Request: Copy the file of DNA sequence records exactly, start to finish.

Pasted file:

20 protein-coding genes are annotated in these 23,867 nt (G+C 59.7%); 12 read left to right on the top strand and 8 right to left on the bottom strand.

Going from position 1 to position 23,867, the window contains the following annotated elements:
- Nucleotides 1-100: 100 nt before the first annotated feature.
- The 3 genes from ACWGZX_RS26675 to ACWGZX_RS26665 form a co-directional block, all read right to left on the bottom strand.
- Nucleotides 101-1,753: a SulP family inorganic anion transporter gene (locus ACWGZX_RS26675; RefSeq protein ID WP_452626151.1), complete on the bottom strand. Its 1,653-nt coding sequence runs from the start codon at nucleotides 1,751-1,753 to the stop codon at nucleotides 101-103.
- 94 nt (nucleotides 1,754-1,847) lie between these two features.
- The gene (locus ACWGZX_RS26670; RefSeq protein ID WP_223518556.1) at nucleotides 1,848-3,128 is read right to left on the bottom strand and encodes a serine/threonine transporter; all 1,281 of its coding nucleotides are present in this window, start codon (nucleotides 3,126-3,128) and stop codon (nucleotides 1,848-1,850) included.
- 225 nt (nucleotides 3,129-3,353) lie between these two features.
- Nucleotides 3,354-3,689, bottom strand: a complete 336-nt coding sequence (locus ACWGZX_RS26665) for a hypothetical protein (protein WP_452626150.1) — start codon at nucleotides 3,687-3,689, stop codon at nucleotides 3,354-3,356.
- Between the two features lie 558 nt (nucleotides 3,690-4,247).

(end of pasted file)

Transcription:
20 protein-coding genes are annotated in these 23,867 nt (G+C 59.7%); 12 read left to right on the top strand and 8 right to left on the bottom strand.

Going from position 1 to position 23,867, the window contains the following annotated elements:
- Nucleotides 1-100: 100 nt before the first annotated feature.
- The 3 genes from ACWGZX_RS26675 to ACWGZX_RS26665 form a co-directional block, all read right to left on the bottom strand.
- Nucleotides 101-1,753: a SulP family inorganic anion transporter gene (locus ACWGZX_RS26675; RefSeq protein ID WP_452626151.1), complete on the bottom strand. Its 1,653-nt coding sequence runs from the start codon at nucleotides 1,751-1,753 to the stop codon at nucleotides 101-103.
- 94 nt (nucleotides 1,754-1,847) lie between these two features.
- The gene (locus ACWGZX_RS26670; RefSeq protein ID WP_223518556.1) at nucleotides 1,848-3,128 is read right to left on the bottom strand and encodes a serine/threonine transporter; all 1,281 of its coding nucleotides are present in this window, start codon (nucleotides 3,126-3,128) and stop codon (nucleotides 1,848-1,850) included.
- 225 nt (nucleotides 3,129-3,353) lie between these two features.
- Nucleotides 3,354-3,689, bottom strand: a complete 336-nt coding sequence (locus ACWGZX_RS26665) for a hypothetical protein (protein WP_452626150.1) — start codon at nucleotides 3,687-3,689, stop codon at nucleotides 3,354-3,356.
- Between the two features lie 558 nt (nucleotides 3,690-4,247).